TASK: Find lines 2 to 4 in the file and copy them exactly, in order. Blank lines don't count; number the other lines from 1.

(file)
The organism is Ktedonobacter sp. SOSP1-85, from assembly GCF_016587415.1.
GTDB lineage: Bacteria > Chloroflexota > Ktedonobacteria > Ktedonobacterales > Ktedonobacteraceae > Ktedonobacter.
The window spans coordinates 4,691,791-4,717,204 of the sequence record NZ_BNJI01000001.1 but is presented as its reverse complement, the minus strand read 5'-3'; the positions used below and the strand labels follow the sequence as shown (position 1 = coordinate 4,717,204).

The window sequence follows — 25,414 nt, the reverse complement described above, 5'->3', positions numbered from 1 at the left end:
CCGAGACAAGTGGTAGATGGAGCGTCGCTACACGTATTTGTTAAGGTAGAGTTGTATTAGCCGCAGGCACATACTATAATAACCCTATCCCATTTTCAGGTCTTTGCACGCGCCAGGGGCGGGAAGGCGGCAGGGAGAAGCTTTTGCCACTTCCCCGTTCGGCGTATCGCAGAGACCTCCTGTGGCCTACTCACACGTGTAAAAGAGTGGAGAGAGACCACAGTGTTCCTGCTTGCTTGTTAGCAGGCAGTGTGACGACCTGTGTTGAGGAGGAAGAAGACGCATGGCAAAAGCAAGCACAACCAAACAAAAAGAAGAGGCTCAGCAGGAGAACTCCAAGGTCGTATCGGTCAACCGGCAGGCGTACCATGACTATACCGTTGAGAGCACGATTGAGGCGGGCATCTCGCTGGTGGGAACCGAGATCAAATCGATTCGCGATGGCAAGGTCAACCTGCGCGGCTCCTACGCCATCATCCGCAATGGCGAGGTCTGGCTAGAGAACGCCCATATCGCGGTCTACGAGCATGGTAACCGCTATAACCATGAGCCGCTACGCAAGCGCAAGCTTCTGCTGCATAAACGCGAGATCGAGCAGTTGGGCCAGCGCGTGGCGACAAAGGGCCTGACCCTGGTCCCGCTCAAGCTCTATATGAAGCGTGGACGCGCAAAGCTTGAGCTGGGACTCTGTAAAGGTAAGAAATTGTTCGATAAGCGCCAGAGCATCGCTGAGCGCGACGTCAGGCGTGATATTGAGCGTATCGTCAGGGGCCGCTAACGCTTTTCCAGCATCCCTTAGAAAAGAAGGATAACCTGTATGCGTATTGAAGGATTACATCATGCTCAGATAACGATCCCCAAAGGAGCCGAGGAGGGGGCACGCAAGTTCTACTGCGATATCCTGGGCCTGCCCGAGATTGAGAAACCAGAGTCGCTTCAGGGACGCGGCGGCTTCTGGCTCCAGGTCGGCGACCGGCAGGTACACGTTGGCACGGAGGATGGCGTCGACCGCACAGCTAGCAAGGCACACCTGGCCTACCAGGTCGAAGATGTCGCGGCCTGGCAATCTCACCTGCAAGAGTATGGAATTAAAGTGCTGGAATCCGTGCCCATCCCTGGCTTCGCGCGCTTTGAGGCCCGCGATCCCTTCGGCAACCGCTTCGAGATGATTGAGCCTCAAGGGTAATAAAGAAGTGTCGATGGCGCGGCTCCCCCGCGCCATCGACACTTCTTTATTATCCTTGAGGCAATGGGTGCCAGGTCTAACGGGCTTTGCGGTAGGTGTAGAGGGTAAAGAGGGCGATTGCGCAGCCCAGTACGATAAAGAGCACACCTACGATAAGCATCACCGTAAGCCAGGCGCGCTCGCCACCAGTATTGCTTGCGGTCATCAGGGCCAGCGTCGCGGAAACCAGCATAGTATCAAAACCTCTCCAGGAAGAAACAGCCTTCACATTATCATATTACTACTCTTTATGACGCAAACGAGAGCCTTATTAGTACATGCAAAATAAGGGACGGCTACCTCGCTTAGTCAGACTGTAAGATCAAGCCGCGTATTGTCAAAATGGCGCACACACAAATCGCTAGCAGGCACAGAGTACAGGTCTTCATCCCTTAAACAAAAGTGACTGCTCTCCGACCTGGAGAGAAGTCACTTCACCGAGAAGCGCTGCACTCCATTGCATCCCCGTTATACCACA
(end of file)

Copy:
GTDB lineage: Bacteria > Chloroflexota > Ktedonobacteria > Ktedonobacterales > Ktedonobacteraceae > Ktedonobacter.
The window spans coordinates 4,691,791-4,717,204 of the sequence record NZ_BNJI01000001.1 but is presented as its reverse complement, the minus strand read 5'-3'; the positions used below and the strand labels follow the sequence as shown (position 1 = coordinate 4,717,204).

The window sequence follows — 25,414 nt, the reverse complement described above, 5'->3', positions numbered from 1 at the left end: